Efrain Bleiberg, M.D.
Studies of adults with “dramatic” or cluster B personality disorders — e.g., antisocial, narcissistic, histrionic, and borderline personality disorders — document that the developmental trajectory leading to maladaptive patterns of coping and relating is shaped by an array of risk factors, including neurobiological vulnerabilities and adverse childhood experiences.
Some of these individual’s minds and bodies have been damaged by the destructive intrusions of physical and/or sexual abuse. Others are burdened by neuropsychiatric vulnerabilities, such as mood disorders or attention deficit/hyperactivity disorders. Yet, regardless of the degree of adversity or genetic vulnerability, children who are at risk to develop a dramatic personality disorder seem to share a striking incongruity — an uncanny sensitivity and reactivity. Thus, their “dramatic” quality to other people’s mental states, paradoxically coexisting with remarkable self-centeredness and utter disregard for other people’s feelings.
One moment they can be engaging and appealing, the next moment, however, their capacity to manipulate others and their rage, demandingness, and self-destructiveness become overwhelming.
The incongruous coexistence of exquisite sensitivity and brutal lack of concern for others offers clues to the developmental disruptions leading to dramatic personality disorders — and of the factors that protect other children exposed to similar adversity and vulnerability.
What is Mentalization?
At the heart of these developmental factors is the process of mentalization — the capacity to interpret and respond to human behavior (that of self and others) in human, meaningful terms. Mentalization allows children and adults to “read” other people’s minds and grasp the mental states underlying human behavior. The exercise of this capacity promotes a number of critical developmental achievements:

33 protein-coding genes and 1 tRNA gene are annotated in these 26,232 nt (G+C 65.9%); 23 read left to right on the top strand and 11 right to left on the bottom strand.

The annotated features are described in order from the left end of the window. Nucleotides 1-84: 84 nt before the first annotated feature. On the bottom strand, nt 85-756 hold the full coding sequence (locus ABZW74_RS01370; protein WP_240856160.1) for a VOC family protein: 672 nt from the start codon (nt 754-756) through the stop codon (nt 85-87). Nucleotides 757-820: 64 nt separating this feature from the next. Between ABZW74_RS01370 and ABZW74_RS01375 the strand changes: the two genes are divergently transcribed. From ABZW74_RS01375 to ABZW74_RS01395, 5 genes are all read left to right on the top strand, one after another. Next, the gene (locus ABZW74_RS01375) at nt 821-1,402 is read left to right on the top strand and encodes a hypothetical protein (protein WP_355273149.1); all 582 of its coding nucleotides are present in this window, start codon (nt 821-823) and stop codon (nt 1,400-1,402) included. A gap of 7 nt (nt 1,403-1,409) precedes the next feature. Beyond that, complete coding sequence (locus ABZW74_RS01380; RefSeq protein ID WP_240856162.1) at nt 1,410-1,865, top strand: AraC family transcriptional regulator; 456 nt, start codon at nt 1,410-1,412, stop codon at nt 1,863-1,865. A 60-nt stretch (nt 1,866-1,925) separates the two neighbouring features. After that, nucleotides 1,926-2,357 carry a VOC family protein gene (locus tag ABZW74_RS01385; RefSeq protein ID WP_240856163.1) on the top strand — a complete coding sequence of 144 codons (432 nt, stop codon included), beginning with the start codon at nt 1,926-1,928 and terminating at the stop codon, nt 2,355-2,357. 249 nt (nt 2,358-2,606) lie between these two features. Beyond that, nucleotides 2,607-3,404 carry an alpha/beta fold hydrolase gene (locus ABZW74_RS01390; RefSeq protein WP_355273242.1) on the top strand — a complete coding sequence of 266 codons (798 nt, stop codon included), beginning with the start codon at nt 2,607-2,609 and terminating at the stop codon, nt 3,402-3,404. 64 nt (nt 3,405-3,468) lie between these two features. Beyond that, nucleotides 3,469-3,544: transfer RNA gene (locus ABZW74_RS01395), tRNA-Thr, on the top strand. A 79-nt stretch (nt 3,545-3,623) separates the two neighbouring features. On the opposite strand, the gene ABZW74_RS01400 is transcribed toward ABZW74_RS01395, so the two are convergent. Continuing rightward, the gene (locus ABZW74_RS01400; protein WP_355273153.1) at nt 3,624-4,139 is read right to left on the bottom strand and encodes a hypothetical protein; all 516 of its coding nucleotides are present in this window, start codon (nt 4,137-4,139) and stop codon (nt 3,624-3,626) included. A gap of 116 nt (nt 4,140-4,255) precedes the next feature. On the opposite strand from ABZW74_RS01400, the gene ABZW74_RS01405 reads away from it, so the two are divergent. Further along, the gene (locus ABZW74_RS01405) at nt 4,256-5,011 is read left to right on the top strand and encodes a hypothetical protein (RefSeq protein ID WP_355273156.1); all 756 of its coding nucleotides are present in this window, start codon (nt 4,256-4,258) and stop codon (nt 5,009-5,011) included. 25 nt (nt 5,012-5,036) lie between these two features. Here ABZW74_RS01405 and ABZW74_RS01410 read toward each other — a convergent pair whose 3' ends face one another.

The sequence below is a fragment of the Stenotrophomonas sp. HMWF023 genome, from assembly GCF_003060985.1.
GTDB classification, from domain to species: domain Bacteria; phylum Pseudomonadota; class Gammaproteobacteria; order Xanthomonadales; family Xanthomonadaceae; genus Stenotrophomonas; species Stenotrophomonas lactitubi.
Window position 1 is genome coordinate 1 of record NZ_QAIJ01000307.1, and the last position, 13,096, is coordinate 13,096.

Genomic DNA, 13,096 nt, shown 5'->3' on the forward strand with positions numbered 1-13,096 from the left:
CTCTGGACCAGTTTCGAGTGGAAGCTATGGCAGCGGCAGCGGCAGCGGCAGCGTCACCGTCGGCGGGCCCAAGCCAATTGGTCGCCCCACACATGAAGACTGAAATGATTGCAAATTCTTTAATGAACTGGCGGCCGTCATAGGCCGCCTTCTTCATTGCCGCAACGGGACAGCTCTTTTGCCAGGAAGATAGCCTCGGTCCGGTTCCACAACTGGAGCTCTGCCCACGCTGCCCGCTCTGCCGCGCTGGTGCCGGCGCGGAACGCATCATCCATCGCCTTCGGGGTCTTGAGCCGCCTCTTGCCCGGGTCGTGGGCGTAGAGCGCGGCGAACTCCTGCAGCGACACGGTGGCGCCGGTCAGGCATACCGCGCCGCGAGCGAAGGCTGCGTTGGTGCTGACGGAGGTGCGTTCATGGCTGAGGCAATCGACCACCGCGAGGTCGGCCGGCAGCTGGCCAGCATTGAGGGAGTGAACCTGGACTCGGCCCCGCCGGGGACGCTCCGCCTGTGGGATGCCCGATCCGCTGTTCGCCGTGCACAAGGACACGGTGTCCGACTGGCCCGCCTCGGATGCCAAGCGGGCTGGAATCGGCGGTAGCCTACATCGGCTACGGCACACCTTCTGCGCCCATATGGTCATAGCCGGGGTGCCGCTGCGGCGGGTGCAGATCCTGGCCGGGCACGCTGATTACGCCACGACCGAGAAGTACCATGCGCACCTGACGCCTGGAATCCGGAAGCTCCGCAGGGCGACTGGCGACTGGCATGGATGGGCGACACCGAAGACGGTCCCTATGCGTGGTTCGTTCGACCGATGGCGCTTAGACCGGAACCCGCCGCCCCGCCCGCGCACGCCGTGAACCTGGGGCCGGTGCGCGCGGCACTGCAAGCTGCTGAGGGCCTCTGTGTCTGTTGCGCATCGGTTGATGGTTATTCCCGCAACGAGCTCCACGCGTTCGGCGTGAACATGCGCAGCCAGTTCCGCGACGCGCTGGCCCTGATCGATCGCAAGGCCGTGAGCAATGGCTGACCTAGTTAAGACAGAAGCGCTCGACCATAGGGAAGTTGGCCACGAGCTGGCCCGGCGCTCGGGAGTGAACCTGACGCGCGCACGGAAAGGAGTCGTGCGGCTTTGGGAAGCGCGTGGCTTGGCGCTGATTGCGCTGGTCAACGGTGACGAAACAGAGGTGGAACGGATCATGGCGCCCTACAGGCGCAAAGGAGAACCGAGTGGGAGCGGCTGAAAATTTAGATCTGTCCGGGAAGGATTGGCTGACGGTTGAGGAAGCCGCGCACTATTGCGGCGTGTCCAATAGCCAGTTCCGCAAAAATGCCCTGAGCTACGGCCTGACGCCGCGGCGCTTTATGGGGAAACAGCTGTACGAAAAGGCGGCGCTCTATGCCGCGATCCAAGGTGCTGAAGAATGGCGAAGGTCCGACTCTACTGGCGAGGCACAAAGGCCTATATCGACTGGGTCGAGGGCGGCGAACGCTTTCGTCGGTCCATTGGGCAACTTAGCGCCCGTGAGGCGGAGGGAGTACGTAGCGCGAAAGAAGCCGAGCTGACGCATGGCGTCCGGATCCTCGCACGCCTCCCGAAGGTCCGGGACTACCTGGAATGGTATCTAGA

The sense of agency or “ownership” of one’s own behavior.
The capacity for social reciprocity and empathy.
The ability to regulate one’s affects, to tolerate frustration and to set one’s own goals and ideals.
The capacity to symbolize.
The crucial maladaptive strategy on the path to dramatic personality disorders is the inhibition of the capacity to mentalize in response to the normal cues for attachment — i.e., experiences of pain, vulnerability or distress. The strategy may be particularly likely in children with an exceptional disposition to mind-reading whose signals of distress evoke terrified or terrifying responses and misattunement.
When children inhibit their capacity to mentalize, they “loose” the ability to relate to others in a mutual, interactive manner. Instead, their behavior becomes coercive, and aims at evoking stereotypical responses from others that fit children’s expectations. Thus, some abused children become proficient at evoking abusive responses while some children who experience disruptions in attachment develop an astounding ability to elicit rejection. Children and parents and other adults, such as teachers and clinicians, become entrapped in coercive cycles of interaction that greatly increase the odds of maltreatment and leave everyone feeling out of control.
As part of the research for my book, Treating Personality Disorders in Children and Adolescents, I reviewed the developmental, clinical and prevention literature to identify the key steps of effective intervention.